I’ll focus on the DATC as that is the subject of this court case. In the early 1990s, the IRS shifted its approach and began to focus on a taxpayer’s “reasonable collection potential” (RCP) instead of their maximum capacity to pay. The RCP standard allows for reasonable living expenses and prioritizes creditors linked to certain living expenses.

Today’s focus is on Doubt as to Collectibility (DATC) OICs and the analysis of a taxpayer’s RCP. The RCP consists of what the IRS believes a taxpayer can raise by selling assets and using their disposable future income over a certain period of time. Asset values may be discounted to account for the costs of quickly selling them, and disposable future income takes into account reasonable living expenses.

The Taxpayer’s Lifestyle Argument

In this case, the IRS determined that Mr. Flyn’s monthly net income was $1,783. Mr. Flynn did not object to this calculation. He took issue with the IRS’s disallowance of a portion of his reported housing expenses and credit card payments.

The IRS took into account $1,315 for housing expenses, which was consistent with the applicable local standard in effect at the time. The IRS also did not allow Mr. Flyn’s credit card debt payments as an allowable expense.

Mr. Flynn asserts that the allowances were insufficient because they did not support his particular lifestyle.

The Court’s Thoughts on Lifestyle Arguments

The court concluded that the IRS had no obligation to consider the full amount of expenses and was following IRS standards in determining his net monthly income. The court also stated that deviations from the national and local allowances set by the IRS are only permitted upon a showing that the standard amounts are “inadequate to provide for basic living expenses.”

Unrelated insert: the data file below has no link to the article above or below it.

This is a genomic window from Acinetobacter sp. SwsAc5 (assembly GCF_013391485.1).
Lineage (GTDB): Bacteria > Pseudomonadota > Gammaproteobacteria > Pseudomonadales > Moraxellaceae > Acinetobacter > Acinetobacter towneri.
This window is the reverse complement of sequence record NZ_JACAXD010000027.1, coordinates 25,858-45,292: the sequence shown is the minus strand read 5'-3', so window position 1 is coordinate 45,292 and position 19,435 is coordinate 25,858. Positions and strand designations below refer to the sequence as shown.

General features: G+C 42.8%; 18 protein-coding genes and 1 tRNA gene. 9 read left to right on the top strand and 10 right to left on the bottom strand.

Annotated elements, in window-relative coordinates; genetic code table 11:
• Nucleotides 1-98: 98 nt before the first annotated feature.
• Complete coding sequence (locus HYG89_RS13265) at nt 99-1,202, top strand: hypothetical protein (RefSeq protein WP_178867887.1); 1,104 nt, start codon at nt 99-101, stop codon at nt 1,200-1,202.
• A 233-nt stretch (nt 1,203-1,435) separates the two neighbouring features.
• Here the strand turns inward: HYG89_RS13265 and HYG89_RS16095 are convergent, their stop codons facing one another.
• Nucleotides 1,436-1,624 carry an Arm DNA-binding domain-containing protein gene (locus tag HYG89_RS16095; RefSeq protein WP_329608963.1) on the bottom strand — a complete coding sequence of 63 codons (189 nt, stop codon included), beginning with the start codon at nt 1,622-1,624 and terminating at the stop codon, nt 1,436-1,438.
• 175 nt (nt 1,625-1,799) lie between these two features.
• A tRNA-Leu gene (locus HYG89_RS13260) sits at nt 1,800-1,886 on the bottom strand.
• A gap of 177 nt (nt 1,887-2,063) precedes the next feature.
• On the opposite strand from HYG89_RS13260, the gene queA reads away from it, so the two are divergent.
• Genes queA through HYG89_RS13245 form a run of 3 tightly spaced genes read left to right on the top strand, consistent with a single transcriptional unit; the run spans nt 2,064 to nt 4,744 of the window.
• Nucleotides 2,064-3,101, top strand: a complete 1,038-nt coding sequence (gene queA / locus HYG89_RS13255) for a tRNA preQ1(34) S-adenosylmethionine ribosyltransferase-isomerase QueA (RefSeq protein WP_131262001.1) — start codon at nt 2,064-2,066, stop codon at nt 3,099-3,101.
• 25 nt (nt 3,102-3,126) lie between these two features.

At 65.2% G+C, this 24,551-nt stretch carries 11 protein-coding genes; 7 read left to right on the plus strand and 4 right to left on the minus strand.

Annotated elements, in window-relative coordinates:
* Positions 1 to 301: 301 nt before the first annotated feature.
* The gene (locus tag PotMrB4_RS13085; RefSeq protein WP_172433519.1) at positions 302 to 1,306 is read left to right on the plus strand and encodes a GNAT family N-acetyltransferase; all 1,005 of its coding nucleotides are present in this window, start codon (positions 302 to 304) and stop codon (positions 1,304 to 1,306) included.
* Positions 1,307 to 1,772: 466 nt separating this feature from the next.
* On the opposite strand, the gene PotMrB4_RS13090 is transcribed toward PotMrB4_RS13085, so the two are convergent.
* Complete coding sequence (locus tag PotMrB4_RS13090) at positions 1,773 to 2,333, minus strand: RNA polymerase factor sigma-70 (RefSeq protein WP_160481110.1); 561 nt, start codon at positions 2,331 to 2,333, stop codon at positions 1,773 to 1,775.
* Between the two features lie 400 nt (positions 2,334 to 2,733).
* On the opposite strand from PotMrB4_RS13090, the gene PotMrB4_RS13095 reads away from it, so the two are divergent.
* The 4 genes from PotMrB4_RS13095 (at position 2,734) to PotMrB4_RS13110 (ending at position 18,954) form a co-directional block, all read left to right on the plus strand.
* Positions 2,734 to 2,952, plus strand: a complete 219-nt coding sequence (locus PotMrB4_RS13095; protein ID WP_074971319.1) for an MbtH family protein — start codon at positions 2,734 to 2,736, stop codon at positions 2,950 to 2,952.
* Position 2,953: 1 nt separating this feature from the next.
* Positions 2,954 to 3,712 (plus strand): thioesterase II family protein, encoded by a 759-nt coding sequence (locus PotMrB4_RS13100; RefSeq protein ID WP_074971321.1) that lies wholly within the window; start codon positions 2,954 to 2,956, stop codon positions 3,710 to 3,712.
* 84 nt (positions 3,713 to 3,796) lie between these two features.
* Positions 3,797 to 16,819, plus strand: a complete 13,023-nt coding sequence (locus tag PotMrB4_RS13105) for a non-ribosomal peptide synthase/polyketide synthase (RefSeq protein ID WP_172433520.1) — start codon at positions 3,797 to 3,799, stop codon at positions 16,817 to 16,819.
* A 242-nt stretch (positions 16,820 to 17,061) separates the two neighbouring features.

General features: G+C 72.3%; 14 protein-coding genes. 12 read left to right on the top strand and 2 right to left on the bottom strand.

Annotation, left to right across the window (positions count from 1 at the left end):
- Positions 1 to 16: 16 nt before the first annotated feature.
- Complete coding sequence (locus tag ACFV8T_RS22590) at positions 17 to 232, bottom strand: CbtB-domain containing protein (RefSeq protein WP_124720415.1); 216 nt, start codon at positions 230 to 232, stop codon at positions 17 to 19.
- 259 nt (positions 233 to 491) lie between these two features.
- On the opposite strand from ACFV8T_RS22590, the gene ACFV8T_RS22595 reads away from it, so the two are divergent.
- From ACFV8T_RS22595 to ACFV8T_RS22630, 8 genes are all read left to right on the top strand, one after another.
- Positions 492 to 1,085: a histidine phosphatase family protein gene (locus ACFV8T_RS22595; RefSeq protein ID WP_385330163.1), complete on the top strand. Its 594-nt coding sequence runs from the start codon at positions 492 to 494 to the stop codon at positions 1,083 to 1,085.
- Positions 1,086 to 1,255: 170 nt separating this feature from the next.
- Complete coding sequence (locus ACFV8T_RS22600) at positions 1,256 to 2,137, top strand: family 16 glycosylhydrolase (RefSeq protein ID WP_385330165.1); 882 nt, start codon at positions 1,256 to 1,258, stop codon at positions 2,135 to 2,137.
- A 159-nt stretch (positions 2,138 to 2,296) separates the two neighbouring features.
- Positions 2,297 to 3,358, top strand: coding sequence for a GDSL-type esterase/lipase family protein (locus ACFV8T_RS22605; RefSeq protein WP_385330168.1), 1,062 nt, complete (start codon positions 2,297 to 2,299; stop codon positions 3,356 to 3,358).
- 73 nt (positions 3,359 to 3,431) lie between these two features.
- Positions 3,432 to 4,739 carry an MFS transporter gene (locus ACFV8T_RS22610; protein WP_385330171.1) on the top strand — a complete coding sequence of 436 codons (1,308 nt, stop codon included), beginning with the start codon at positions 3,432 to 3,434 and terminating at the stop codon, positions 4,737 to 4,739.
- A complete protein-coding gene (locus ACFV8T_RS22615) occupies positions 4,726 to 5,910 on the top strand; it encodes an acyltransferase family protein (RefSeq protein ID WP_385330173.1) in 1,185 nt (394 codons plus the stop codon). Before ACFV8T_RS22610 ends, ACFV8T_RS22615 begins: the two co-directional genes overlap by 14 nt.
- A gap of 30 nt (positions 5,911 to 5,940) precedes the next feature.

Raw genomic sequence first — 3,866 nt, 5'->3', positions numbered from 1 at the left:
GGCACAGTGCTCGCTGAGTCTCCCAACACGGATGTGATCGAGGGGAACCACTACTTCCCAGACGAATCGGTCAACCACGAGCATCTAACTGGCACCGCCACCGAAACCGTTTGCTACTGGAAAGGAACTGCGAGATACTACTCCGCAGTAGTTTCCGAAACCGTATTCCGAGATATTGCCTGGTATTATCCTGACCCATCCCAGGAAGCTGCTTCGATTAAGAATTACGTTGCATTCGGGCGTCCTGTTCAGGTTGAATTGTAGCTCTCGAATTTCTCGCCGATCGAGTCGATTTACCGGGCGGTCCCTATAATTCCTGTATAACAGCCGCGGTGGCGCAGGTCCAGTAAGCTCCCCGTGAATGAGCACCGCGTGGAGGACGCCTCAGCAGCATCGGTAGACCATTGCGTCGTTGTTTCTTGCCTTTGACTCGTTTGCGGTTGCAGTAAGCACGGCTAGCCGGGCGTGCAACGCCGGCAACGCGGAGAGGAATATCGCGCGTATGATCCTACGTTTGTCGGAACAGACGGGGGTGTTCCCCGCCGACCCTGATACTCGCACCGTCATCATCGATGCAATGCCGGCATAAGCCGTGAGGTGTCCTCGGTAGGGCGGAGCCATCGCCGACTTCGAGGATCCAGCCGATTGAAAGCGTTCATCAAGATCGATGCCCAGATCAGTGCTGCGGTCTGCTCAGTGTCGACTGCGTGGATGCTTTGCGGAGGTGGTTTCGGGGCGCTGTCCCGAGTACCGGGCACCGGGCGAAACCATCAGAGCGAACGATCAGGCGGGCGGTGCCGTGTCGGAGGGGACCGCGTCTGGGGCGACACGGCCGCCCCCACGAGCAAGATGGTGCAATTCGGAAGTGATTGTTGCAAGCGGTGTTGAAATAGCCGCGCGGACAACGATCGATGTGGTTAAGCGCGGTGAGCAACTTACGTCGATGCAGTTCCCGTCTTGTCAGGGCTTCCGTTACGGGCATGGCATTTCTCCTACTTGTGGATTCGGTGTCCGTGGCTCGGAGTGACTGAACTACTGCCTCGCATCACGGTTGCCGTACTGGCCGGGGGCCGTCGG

In this case, the fact that Mr. Flynn’s housing cost was higher than the allowable standard did not show that he couldn’t pay for his basic living expenses. It just showed that he needed to downsize his living arrangements.

As for credit card debt, credit card debt is not an allowable expense. It is a method of payment. And in this case, the taxpayer even acknowledged that the credit card debt was not incurred for his basic living expenses.

The Takeaway

One important factor that the IRS will consider when evaluating an OIC is the taxpayer’s ability to pay. This includes a review of the taxpayer’s assets, income, and expenses. The IRS will also take into account any potential future income or assets that the taxpayer may acquire. The IRS will compare the taxpayer’s ability to pay to their proposed offer, and if the offer is not reasonable in light of their ability to pay, it may be denied.

An OIC is not a guaranteed process and the IRS has the final say on whether to approve or deny an offer. Additionally, the IRS may also counter an offer if they believe it is too low. Taxpayers seeking an OIC should also be aware that the process can be time-consuming and require a significant amount of documentation and financial information to be submitted.

As shown by this case, the IRS will apply its standards. This does not mean that taxpayers shouldn’t push for deviations from those standards, as taxpayers should very well do just that. This can result in significant tax savings. In doing so, they should also provide evidence and have a plausible theory as to why a deviation is warranted. Simply saying that they live a higher lifestyle is insufficient.